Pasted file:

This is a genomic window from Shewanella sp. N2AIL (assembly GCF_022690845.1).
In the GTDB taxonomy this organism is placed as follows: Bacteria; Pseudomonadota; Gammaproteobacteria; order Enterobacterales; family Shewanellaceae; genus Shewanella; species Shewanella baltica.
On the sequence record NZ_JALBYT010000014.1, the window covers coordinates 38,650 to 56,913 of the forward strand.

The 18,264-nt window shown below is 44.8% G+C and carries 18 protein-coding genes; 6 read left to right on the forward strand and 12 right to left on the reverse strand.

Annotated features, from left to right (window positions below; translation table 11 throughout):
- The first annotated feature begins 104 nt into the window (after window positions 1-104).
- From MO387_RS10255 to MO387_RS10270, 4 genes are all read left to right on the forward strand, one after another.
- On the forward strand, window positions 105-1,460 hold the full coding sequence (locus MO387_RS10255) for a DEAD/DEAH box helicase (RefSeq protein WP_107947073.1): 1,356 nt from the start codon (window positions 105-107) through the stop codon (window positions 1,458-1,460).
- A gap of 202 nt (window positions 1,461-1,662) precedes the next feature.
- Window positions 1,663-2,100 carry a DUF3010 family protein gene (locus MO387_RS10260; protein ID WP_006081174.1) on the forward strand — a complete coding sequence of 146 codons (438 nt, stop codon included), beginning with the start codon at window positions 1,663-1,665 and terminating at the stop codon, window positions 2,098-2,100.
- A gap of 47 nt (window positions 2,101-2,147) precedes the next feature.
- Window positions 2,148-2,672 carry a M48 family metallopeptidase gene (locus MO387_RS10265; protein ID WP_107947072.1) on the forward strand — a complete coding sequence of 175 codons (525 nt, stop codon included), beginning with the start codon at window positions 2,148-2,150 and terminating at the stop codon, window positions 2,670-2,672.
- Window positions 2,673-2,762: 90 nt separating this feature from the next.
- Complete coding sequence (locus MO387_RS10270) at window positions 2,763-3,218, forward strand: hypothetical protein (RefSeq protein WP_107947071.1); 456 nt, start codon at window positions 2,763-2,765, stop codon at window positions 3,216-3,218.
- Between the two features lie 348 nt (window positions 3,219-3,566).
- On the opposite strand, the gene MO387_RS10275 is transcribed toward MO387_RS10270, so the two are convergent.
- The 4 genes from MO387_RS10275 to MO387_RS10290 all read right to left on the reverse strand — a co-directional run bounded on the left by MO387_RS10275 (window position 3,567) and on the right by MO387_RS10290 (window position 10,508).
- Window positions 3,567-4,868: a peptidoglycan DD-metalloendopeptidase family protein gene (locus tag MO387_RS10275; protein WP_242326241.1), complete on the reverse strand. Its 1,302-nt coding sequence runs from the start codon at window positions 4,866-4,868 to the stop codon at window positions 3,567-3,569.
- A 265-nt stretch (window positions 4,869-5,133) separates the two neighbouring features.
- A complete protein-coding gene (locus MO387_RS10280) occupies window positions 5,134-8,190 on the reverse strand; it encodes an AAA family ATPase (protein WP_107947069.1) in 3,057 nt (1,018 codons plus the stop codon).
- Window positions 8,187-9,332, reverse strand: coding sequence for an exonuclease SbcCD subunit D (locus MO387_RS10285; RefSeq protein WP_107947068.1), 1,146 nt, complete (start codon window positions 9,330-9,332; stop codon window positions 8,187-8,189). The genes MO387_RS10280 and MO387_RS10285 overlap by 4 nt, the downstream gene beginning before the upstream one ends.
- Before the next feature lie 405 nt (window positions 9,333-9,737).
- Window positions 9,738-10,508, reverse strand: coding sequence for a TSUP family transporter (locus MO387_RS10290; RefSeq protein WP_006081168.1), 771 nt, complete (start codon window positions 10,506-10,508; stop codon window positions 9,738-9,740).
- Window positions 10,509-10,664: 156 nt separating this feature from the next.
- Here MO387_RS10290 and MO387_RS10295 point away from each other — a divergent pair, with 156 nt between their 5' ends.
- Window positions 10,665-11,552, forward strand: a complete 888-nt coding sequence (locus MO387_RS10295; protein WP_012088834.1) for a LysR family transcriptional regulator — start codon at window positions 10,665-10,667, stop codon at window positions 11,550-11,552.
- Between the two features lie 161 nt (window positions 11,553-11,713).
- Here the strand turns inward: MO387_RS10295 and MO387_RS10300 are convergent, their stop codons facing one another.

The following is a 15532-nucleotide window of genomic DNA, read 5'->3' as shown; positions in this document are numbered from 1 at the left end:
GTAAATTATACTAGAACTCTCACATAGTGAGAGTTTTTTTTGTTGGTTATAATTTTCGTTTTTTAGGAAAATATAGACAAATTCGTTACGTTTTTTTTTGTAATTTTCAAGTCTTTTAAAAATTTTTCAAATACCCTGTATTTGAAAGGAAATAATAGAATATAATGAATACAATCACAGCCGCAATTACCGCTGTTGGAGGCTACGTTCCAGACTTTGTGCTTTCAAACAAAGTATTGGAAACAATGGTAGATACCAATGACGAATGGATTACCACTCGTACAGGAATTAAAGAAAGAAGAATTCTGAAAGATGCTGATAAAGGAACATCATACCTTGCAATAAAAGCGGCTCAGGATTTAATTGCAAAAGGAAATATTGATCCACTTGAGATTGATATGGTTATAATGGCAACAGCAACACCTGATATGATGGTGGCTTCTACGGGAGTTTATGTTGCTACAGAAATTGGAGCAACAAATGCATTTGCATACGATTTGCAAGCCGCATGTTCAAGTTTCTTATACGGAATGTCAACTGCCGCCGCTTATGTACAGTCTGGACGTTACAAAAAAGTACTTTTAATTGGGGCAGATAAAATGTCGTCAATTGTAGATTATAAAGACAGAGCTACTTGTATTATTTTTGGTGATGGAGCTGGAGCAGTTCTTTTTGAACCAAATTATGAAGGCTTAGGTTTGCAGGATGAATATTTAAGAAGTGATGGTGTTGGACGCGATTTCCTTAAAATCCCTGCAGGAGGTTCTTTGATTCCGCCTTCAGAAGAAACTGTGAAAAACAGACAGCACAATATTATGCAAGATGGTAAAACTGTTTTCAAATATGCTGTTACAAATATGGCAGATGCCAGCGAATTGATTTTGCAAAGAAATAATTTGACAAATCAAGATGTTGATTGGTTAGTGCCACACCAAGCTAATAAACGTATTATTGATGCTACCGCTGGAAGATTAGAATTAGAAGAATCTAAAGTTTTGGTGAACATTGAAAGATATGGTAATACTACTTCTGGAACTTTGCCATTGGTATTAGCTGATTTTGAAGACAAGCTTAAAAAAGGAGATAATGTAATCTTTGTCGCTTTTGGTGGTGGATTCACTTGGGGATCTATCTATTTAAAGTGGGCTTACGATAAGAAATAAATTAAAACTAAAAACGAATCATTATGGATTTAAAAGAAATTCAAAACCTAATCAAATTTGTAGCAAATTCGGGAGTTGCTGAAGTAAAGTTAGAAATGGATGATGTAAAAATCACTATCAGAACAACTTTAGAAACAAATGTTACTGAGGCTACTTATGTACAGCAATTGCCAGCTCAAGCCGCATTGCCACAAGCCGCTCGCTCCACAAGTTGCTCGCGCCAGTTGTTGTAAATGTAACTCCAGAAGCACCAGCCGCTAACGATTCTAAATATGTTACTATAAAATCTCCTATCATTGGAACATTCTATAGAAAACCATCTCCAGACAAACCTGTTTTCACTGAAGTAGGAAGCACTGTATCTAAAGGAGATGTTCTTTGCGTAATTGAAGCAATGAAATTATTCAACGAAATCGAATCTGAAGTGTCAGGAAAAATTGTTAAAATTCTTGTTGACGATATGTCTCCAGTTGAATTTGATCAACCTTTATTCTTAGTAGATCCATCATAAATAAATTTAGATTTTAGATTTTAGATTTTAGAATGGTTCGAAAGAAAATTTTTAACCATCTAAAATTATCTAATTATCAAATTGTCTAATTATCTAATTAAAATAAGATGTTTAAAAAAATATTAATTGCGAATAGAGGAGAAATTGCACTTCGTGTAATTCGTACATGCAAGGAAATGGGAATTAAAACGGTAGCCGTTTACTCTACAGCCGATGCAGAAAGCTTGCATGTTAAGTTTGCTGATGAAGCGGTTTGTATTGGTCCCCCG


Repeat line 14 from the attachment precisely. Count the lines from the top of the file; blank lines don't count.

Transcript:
- Complete coding sequence (locus MO387_RS10270) at window positions 2,763-3,218, forward strand: hypothetical protein (RefSeq protein WP_107947071.1); 456 nt, start codon at window positions 2,763-2,765, stop codon at window positions 3,216-3,218.